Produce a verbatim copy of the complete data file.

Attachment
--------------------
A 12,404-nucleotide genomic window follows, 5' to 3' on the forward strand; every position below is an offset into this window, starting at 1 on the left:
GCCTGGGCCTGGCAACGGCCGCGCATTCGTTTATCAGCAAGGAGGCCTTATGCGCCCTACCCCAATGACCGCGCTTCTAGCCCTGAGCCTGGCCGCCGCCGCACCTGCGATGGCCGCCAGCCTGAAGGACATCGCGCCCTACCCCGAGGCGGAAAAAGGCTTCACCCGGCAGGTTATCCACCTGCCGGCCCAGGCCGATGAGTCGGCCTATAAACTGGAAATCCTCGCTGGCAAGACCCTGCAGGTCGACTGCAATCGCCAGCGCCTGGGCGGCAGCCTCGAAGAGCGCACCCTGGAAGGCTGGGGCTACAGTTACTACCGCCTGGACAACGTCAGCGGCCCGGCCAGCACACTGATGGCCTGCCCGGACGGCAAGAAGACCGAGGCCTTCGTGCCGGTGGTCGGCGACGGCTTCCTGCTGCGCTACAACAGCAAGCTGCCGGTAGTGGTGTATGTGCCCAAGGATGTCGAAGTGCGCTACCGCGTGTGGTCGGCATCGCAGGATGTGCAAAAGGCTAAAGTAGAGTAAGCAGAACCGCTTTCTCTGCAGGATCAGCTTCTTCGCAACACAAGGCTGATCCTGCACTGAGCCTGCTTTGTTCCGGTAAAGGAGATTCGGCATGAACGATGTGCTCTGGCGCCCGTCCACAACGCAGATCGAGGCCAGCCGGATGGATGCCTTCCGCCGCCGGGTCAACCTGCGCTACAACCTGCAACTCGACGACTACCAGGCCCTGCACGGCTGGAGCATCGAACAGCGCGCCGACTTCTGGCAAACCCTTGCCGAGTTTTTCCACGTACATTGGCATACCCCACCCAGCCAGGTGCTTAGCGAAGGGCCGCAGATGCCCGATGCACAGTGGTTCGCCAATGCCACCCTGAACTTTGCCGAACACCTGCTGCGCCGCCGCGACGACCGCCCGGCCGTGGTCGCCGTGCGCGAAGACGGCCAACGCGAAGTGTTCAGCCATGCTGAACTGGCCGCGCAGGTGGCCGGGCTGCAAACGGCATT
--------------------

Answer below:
A 12,404-nucleotide genomic window follows, 5' to 3' on the forward strand; every position below is an offset into this window, starting at 1 on the left:
GCCTGGGCCTGGCAACGGCCGCGCATTCGTTTATCAGCAAGGAGGCCTTATGCGCCCTACCCCAATGACCGCGCTTCTAGCCCTGAGCCTGGCCGCCGCCGCACCTGCGATGGCCGCCAGCCTGAAGGACATCGCGCCCTACCCCGAGGCGGAAAAAGGCTTCACCCGGCAGGTTATCCACCTGCCGGCCCAGGCCGATGAGTCGGCCTATAAACTGGAAATCCTCGCTGGCAAGACCCTGCAGGTCGACTGCAATCGCCAGCGCCTGGGCGGCAGCCTCGAAGAGCGCACCCTGGAAGGCTGGGGCTACAGTTACTACCGCCTGGACAACGTCAGCGGCCCGGCCAGCACACTGATGGCCTGCCCGGACGGCAAGAAGACCGAGGCCTTCGTGCCGGTGGTCGGCGACGGCTTCCTGCTGCGCTACAACAGCAAGCTGCCGGTAGTGGTGTATGTGCCCAAGGATGTCGAAGTGCGCTACCGCGTGTGGTCGGCATCGCAGGATGTGCAAAAGGCTAAAGTAGAGTAAGCAGAACCGCTTTCTCTGCAGGATCAGCTTCTTCGCAACACAAGGCTGATCCTGCACTGAGCCTGCTTTGTTCCGGTAAAGGAGATTCGGCATGAACGATGTGCTCTGGCGCCCGTCCACAACGCAGATCGAGGCCAGCCGGATGGATGCCTTCCGCCGCCGGGTCAACCTGCGCTACAACCTGCAACTCGACGACTACCAGGCCCTGCACGGCTGGAGCATCGAACAGCGCGCCGACTTCTGGCAAACCCTTGCCGAGTTTTTCCACGTACATTGGCATACCCCACCCAGCCAGGTGCTTAGCGAAGGGCCGCAGATGCCCGATGCACAGTGGTTCGCCAATGCCACCCTGAACTTTGCCGAACACCTGCTGCGCCGCCGCGACGACCGCCCGGCCGTGGTCGCCGTGCGCGAAGACGGCCAACGCGAAGTGTTCAGCCATGCTGAACTGGCCGCGCAGGTGGCCGGGCTGCAAACGGCATT